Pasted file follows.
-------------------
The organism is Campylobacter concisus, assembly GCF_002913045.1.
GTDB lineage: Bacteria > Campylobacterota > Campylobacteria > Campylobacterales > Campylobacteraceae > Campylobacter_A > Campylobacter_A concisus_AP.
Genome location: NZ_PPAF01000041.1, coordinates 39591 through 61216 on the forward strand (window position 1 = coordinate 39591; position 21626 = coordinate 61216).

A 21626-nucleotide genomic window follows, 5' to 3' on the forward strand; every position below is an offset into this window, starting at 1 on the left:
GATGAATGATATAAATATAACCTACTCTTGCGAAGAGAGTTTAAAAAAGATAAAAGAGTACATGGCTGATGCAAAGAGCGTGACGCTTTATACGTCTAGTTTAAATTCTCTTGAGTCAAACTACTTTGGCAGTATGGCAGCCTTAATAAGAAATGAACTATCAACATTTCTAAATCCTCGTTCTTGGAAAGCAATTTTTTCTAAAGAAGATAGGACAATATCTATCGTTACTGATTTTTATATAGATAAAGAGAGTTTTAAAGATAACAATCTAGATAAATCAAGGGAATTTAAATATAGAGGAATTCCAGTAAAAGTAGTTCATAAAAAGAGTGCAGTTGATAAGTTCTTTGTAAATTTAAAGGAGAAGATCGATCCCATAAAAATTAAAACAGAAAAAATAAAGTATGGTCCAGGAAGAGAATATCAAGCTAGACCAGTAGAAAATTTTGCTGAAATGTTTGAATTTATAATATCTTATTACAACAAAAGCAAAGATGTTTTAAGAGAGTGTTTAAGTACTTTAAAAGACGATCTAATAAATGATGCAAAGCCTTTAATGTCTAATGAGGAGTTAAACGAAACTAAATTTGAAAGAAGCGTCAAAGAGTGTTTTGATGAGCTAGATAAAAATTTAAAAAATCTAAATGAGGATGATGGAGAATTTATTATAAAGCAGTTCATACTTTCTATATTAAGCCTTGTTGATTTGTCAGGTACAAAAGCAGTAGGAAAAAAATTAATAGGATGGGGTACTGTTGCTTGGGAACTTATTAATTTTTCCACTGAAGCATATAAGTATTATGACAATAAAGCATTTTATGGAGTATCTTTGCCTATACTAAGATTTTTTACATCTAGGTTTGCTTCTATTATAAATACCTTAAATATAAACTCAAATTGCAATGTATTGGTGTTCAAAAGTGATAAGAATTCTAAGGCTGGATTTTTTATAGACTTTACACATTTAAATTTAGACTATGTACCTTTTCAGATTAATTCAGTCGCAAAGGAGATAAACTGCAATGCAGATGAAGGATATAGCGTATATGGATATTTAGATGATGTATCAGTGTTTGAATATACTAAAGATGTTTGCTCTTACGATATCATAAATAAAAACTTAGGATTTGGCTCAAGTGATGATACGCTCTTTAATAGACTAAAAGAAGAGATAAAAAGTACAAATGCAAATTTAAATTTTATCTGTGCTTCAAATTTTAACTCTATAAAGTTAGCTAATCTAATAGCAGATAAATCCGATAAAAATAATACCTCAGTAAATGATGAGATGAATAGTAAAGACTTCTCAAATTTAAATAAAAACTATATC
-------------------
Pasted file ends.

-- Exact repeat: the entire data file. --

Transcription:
The organism is Campylobacter concisus, assembly GCF_002913045.1.
GTDB lineage: Bacteria > Campylobacterota > Campylobacteria > Campylobacterales > Campylobacteraceae > Campylobacter_A > Campylobacter_A concisus_AP.
Genome location: NZ_PPAF01000041.1, coordinates 39591 through 61216 on the forward strand (window position 1 = coordinate 39591; position 21626 = coordinate 61216).

A 21626-nucleotide genomic window follows, 5' to 3' on the forward strand; every position below is an offset into this window, starting at 1 on the left:
GATGAATGATATAAATATAACCTACTCTTGCGAAGAGAGTTTAAAAAAGATAAAAGAGTACATGGCTGATGCAAAGAGCGTGACGCTTTATACGTCTAGTTTAAATTCTCTTGAGTCAAACTACTTTGGCAGTATGGCAGCCTTAATAAGAAATGAACTATCAACATTTCTAAATCCTCGTTCTTGGAAAGCAATTTTTTCTAAAGAAGATAGGACAATATCTATCGTTACTGATTTTTATATAGATAAAGAGAGTTTTAAAGATAACAATCTAGATAAATCAAGGGAATTTAAATATAGAGGAATTCCAGTAAAAGTAGTTCATAAAAAGAGTGCAGTTGATAAGTTCTTTGTAAATTTAAAGGAGAAGATCGATCCCATAAAAATTAAAACAGAAAAAATAAAGTATGGTCCAGGAAGAGAATATCAAGCTAGACCAGTAGAAAATTTTGCTGAAATGTTTGAATTTATAATATCTTATTACAACAAAAGCAAAGATGTTTTAAGAGAGTGTTTAAGTACTTTAAAAGACGATCTAATAAATGATGCAAAGCCTTTAATGTCTAATGAGGAGTTAAACGAAACTAAATTTGAAAGAAGCGTCAAAGAGTGTTTTGATGAGCTAGATAAAAATTTAAAAAATCTAAATGAGGATGATGGAGAATTTATTATAAAGCAGTTCATACTTTCTATATTAAGCCTTGTTGATTTGTCAGGTACAAAAGCAGTAGGAAAAAAATTAATAGGATGGGGTACTGTTGCTTGGGAACTTATTAATTTTTCCACTGAAGCATATAAGTATTATGACAATAAAGCATTTTATGGAGTATCTTTGCCTATACTAAGATTTTTTACATCTAGGTTTGCTTCTATTATAAATACCTTAAATATAAACTCAAATTGCAATGTATTGGTGTTCAAAAGTGATAAGAATTCTAAGGCTGGATTTTTTATAGACTTTACACATTTAAATTTAGACTATGTACCTTTTCAGATTAATTCAGTCGCAAAGGAGATAAACTGCAATGCAGATGAAGGATATAGCGTATATGGATATTTAGATGATGTATCAGTGTTTGAATATACTAAAGATGTTTGCTCTTACGATATCATAAATAAAAACTTAGGATTTGGCTCAAGTGATGATACGCTCTTTAATAGACTAAAAGAAGAGATAAAAAGTACAAATGCAAATTTAAATTTTATCTGTGCTTCAAATTTTAACTCTATAAAGTTAGCTAATCTAATAGCAGATAAATCCGATAAAAATAATACCTCAGTAAATGATGAGATGAATAGTAAAGACTTCTCAAATTTAAATAAAAACTATATC